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Billed as the largest Military Vehicle gathering in the world, the Invicta War and Peace show held at the Whitbread Hop Farm in Kent attracts Military Vehicle (MV) enthusiasts, military modellers, militaria and MV dealers, re-enactors and the just the plain curious from all around the world.

This years shows was billed as the Millenium show and promised to bring together 3000 privately owned MV’s from as varied as Airborne push bikes to a privately owned and operated Leopard 1 Main Battle Tank. In fact it was said that more privately owned Military vehicles were on site then the British Army took to Saudia Arabia during the Gulf War!

The Whitbread Hop farm is a theme park located near Maidstone in Kent and is an ideal venue for this event. The large open and display areas allow for good access by attendees such as dealers and Living History groups to the general public. Approximately 30 acres of ground is available in which to stage the event, which draws about 35,000 local and international visitors each year.

The militaria collector was amply served by the over 200 stalls which held a wide variety of items, from modern Regimental staybrite badges to a complete 1879 24Th Regt of Foot uniform. It was reported that over 3 Million pounds exchanged hands in the militaria stalls alone. An interesting trend is the abundance of Third Reich militaria, some of which is still unissued from 1945, from the former Eastern Bloc countries such as Russia, East Germany, Poland, etc. Uniforms, insignia, decorations, and large quantities of ordnance were all offered for sale from its former owners “ Behind the Iron Curtain “.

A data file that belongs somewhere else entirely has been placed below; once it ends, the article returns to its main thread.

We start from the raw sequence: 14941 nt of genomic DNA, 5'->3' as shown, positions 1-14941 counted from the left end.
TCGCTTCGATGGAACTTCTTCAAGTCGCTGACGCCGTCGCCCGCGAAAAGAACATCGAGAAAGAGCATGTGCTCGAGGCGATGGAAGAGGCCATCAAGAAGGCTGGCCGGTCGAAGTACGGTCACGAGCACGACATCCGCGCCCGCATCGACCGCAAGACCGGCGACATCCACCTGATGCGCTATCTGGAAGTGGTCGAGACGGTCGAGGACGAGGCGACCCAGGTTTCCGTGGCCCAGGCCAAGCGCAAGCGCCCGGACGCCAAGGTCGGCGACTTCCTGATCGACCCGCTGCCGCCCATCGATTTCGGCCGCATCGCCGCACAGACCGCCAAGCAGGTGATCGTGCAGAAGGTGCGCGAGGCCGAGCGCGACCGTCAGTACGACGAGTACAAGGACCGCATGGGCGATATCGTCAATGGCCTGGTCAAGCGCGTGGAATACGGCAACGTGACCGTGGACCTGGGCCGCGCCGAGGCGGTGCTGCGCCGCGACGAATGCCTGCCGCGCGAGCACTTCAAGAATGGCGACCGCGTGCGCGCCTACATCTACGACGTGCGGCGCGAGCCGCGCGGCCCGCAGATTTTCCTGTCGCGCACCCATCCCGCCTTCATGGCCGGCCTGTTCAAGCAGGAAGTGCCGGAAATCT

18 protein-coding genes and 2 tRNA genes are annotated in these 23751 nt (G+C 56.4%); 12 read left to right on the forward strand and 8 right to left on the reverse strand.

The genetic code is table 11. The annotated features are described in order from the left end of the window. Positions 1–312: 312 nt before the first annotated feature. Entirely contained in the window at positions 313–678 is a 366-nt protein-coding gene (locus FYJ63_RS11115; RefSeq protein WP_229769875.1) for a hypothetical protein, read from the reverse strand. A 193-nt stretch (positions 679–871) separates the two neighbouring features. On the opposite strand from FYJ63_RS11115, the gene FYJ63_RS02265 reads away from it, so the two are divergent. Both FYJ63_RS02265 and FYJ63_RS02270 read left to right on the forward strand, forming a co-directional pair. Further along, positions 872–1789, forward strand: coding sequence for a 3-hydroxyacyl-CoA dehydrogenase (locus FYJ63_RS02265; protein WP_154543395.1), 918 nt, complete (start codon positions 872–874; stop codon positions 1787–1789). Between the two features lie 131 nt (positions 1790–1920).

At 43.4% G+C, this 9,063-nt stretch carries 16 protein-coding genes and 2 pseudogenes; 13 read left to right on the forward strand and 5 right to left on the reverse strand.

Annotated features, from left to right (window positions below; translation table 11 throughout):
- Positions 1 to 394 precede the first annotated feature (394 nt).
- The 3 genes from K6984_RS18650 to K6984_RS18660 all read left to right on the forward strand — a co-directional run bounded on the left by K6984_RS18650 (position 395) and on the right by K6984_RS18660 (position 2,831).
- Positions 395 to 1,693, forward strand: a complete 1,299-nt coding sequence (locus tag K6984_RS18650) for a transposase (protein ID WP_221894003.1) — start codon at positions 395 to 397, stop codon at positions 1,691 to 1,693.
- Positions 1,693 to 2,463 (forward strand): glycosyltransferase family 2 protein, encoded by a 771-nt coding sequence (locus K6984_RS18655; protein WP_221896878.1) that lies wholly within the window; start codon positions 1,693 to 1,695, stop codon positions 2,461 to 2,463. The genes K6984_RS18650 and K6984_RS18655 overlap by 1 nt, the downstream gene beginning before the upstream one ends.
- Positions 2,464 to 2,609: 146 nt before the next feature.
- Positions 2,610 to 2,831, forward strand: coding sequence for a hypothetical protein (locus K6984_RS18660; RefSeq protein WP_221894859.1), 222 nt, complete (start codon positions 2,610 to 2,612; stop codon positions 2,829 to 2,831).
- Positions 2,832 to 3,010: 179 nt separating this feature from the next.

For the enthusiast restoring military vehicles the abundance of New Old Stock ( NOS ) parts meant a complete WW2 Willys Jeep could theoretically being built from scratch… a price. As always WW2 and Post War US made military vehicles are popular with restorers and the supply of replacement parts looks strong. An industry of reproducing major assemblies for Ford and Willys jeep panels and parts will ensure the mighty Jeep will have a place in the new Millenium.

It has been stated that over 3 Million Pound Sterling (Approx $6.5Million Aust) exchanged hands in the Militaria / MV parts area alone during the 5 days.

From Martini Henry .450 rifles to 105mm Howitzers, the firearm collector had available a bewildering selection from which to choose. As always condition of the pieces dictated their price but the current trend is for “ Old Spec “ deacts for SMG and LMG’s. To the author the selection of Lithgow manufactured and dated .303 BREN light machine guns and .303 VICKERS heavy machine guns was a sobering one given their export to the United Kingdom in recent years. Australian collectors were denied an opportunity to preserve our history by this decision, however they are seeing new service with MV owners and collectors in the UK.